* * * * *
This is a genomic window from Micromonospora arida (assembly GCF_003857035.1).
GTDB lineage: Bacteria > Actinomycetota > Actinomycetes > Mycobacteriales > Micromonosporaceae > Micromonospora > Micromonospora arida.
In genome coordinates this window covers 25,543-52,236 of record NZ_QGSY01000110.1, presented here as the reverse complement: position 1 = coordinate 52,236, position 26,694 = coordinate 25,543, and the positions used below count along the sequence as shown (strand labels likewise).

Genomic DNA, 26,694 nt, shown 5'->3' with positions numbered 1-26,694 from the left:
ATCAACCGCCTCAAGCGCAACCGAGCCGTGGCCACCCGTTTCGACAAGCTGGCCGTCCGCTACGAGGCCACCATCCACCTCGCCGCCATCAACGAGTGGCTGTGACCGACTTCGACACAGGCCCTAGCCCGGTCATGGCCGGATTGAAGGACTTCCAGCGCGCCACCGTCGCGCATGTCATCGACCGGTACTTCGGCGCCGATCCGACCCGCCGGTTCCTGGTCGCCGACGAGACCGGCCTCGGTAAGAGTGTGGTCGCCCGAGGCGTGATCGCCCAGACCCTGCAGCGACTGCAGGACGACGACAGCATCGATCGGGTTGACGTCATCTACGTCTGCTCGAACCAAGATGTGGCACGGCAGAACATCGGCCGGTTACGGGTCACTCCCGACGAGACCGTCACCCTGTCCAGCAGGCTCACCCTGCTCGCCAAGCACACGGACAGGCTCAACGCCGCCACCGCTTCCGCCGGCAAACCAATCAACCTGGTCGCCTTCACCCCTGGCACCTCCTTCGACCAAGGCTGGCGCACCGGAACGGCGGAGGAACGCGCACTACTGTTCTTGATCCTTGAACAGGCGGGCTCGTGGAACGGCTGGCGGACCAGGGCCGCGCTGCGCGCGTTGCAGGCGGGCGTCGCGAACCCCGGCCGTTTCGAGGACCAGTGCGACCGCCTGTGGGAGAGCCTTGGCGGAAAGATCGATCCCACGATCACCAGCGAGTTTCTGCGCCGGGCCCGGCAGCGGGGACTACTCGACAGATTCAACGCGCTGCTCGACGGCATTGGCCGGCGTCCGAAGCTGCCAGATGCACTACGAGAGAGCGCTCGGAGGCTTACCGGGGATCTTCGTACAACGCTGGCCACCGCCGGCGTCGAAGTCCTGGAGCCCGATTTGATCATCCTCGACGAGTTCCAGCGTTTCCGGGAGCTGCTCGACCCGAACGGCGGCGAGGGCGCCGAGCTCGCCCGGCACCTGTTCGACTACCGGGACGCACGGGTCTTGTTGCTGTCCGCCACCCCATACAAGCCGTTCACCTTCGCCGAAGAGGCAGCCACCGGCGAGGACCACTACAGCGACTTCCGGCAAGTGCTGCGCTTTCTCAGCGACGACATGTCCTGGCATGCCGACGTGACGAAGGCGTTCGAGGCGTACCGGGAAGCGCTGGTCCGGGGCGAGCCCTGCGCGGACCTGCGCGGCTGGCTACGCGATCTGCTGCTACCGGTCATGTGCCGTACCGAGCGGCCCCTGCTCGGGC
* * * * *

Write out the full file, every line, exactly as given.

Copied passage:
This is a genomic window from Micromonospora arida (assembly GCF_003857035.1).
GTDB lineage: Bacteria > Actinomycetota > Actinomycetes > Mycobacteriales > Micromonosporaceae > Micromonospora > Micromonospora arida.
In genome coordinates this window covers 25,543-52,236 of record NZ_QGSY01000110.1, presented here as the reverse complement: position 1 = coordinate 52,236, position 26,694 = coordinate 25,543, and the positions used below count along the sequence as shown (strand labels likewise).

Genomic DNA, 26,694 nt, shown 5'->3' with positions numbered 1-26,694 from the left:
ATCAACCGCCTCAAGCGCAACCGAGCCGTGGCCACCCGTTTCGACAAGCTGGCCGTCCGCTACGAGGCCACCATCCACCTCGCCGCCATCAACGAGTGGCTGTGACCGACTTCGACACAGGCCCTAGCCCGGTCATGGCCGGATTGAAGGACTTCCAGCGCGCCACCGTCGCGCATGTCATCGACCGGTACTTCGGCGCCGATCCGACCCGCCGGTTCCTGGTCGCCGACGAGACCGGCCTCGGTAAGAGTGTGGTCGCCCGAGGCGTGATCGCCCAGACCCTGCAGCGACTGCAGGACGACGACAGCATCGATCGGGTTGACGTCATCTACGTCTGCTCGAACCAAGATGTGGCACGGCAGAACATCGGCCGGTTACGGGTCACTCCCGACGAGACCGTCACCCTGTCCAGCAGGCTCACCCTGCTCGCCAAGCACACGGACAGGCTCAACGCCGCCACCGCTTCCGCCGGCAAACCAATCAACCTGGTCGCCTTCACCCCTGGCACCTCCTTCGACCAAGGCTGGCGCACCGGAACGGCGGAGGAACGCGCACTACTGTTCTTGATCCTTGAACAGGCGGGCTCGTGGAACGGCTGGCGGACCAGGGCCGCGCTGCGCGCGTTGCAGGCGGGCGTCGCGAACCCCGGCCGTTTCGAGGACCAGTGCGACCGCCTGTGGGAGAGCCTTGGCGGAAAGATCGATCCCACGATCACCAGCGAGTTTCTGCGCCGGGCCCGGCAGCGGGGACTACTCGACAGATTCAACGCGCTGCTCGACGGCATTGGCCGGCGTCCGAAGCTGCCAGATGCACTACGAGAGAGCGCTCGGAGGCTTACCGGGGATCTTCGTACAACGCTGGCCACCGCCGGCGTCGAAGTCCTGGAGCCCGATTTGATCATCCTCGACGAGTTCCAGCGTTTCCGGGAGCTGCTCGACCCGAACGGCGGCGAGGGCGCCGAGCTCGCCCGGCACCTGTTCGACTACCGGGACGCACGGGTCTTGTTGCTGTCCGCCACCCCATACAAGCCGTTCACCTTCGCCGAAGAGGCAGCCACCGGCGAGGACCACTACAGCGACTTCCGGCAAGTGCTGCGCTTTCTCAGCGACGACATGTCCTGGCATGCCGACGTGACGAAGGCGTTCGAGGCGTACCGGGAAGCGCTGGTCCGGGGCGAGCCCTGCGCGGACCTGCGCGGCTGGCTACGCGATCTGCTGCTACCGGTCATGTGCCGTACCGAGCGGCCCCTGCTCGGGC